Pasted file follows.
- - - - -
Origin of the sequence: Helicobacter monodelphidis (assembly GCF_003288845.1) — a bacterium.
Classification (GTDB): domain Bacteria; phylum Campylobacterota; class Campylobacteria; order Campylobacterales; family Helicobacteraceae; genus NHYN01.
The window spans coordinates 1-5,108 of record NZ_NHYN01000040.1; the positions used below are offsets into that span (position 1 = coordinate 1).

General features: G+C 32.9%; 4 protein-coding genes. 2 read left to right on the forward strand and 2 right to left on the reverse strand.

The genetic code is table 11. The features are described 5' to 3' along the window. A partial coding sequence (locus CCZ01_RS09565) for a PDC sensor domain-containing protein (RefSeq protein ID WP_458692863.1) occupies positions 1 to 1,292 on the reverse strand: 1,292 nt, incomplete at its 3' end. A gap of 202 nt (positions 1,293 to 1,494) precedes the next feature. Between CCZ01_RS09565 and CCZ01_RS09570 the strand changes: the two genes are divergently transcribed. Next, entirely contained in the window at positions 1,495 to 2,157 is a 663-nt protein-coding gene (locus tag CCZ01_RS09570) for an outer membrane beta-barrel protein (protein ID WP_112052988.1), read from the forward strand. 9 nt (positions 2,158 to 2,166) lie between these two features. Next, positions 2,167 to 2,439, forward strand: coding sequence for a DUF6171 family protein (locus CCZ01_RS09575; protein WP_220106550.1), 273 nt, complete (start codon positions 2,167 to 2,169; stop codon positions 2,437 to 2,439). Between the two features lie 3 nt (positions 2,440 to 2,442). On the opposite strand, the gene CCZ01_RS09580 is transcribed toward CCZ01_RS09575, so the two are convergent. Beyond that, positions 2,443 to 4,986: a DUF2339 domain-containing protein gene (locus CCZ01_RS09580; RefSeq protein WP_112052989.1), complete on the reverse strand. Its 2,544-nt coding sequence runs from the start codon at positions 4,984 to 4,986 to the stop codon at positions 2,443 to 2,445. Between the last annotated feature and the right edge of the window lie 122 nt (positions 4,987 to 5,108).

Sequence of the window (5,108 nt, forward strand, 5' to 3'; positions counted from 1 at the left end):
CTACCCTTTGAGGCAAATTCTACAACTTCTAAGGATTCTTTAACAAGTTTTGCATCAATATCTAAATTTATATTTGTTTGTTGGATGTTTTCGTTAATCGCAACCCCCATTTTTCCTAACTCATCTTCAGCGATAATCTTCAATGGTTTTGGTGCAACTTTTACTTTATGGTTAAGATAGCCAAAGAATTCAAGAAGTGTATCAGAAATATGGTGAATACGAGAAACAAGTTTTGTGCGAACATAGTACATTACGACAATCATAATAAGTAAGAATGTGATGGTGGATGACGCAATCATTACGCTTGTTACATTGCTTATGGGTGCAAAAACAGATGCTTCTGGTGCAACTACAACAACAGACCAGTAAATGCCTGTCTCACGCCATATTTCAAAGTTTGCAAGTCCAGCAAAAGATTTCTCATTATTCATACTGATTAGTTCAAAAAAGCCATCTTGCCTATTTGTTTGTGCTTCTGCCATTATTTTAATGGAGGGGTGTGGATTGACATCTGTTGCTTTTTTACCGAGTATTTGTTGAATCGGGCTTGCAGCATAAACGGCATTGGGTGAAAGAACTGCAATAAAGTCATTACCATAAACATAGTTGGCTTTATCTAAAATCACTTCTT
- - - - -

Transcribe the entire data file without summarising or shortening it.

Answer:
Origin of the sequence: Helicobacter monodelphidis (assembly GCF_003288845.1) — a bacterium.
Classification (GTDB): domain Bacteria; phylum Campylobacterota; class Campylobacteria; order Campylobacterales; family Helicobacteraceae; genus NHYN01.
The window spans coordinates 1-5,108 of record NZ_NHYN01000040.1; the positions used below are offsets into that span (position 1 = coordinate 1).

General features: G+C 32.9%; 4 protein-coding genes. 2 read left to right on the forward strand and 2 right to left on the reverse strand.

The genetic code is table 11. The features are described 5' to 3' along the window. A partial coding sequence (locus CCZ01_RS09565) for a PDC sensor domain-containing protein (RefSeq protein ID WP_458692863.1) occupies positions 1 to 1,292 on the reverse strand: 1,292 nt, incomplete at its 3' end. A gap of 202 nt (positions 1,293 to 1,494) precedes the next feature. Between CCZ01_RS09565 and CCZ01_RS09570 the strand changes: the two genes are divergently transcribed. Next, entirely contained in the window at positions 1,495 to 2,157 is a 663-nt protein-coding gene (locus tag CCZ01_RS09570) for an outer membrane beta-barrel protein (protein ID WP_112052988.1), read from the forward strand. 9 nt (positions 2,158 to 2,166) lie between these two features. Next, positions 2,167 to 2,439, forward strand: coding sequence for a DUF6171 family protein (locus CCZ01_RS09575; protein WP_220106550.1), 273 nt, complete (start codon positions 2,167 to 2,169; stop codon positions 2,437 to 2,439). Between the two features lie 3 nt (positions 2,440 to 2,442). On the opposite strand, the gene CCZ01_RS09580 is transcribed toward CCZ01_RS09575, so the two are convergent. Beyond that, positions 2,443 to 4,986: a DUF2339 domain-containing protein gene (locus CCZ01_RS09580; RefSeq protein WP_112052989.1), complete on the reverse strand. Its 2,544-nt coding sequence runs from the start codon at positions 4,984 to 4,986 to the stop codon at positions 2,443 to 2,445. Between the last annotated feature and the right edge of the window lie 122 nt (positions 4,987 to 5,108).

Sequence of the window (5,108 nt, forward strand, 5' to 3'; positions counted from 1 at the left end):
CTACCCTTTGAGGCAAATTCTACAACTTCTAAGGATTCTTTAACAAGTTTTGCATCAATATCTAAATTTATATTTGTTTGTTGGATGTTTTCGTTAATCGCAACCCCCATTTTTCCTAACTCATCTTCAGCGATAATCTTCAATGGTTTTGGTGCAACTTTTACTTTATGGTTAAGATAGCCAAAGAATTCAAGAAGTGTATCAGAAATATGGTGAATACGAGAAACAAGTTTTGTGCGAACATAGTACATTACGACAATCATAATAAGTAAGAATGTGATGGTGGATGACGCAATCATTACGCTTGTTACATTGCTTATGGGTGCAAAAACAGATGCTTCTGGTGCAACTACAACAACAGACCAGTAAATGCCTGTCTCACGCCATATTTCAAAGTTTGCAAGTCCAGCAAAAGATTTCTCATTATTCATACTGATTAGTTCAAAAAAGCCATCTTGCCTATTTGTTTGTGCTTCTGCCATTATTTTAATGGAGGGGTGTGGATTGACATCTGTTGCTTTTTTACCGAGTATTTGTTGAATCGGGCTTGCAGCATAAACGGCATTGGGTGAAAGAACTGCAATAAAGTCATTACCATAAACATAGTTGGCTTTATCTAAAATCACTTCTT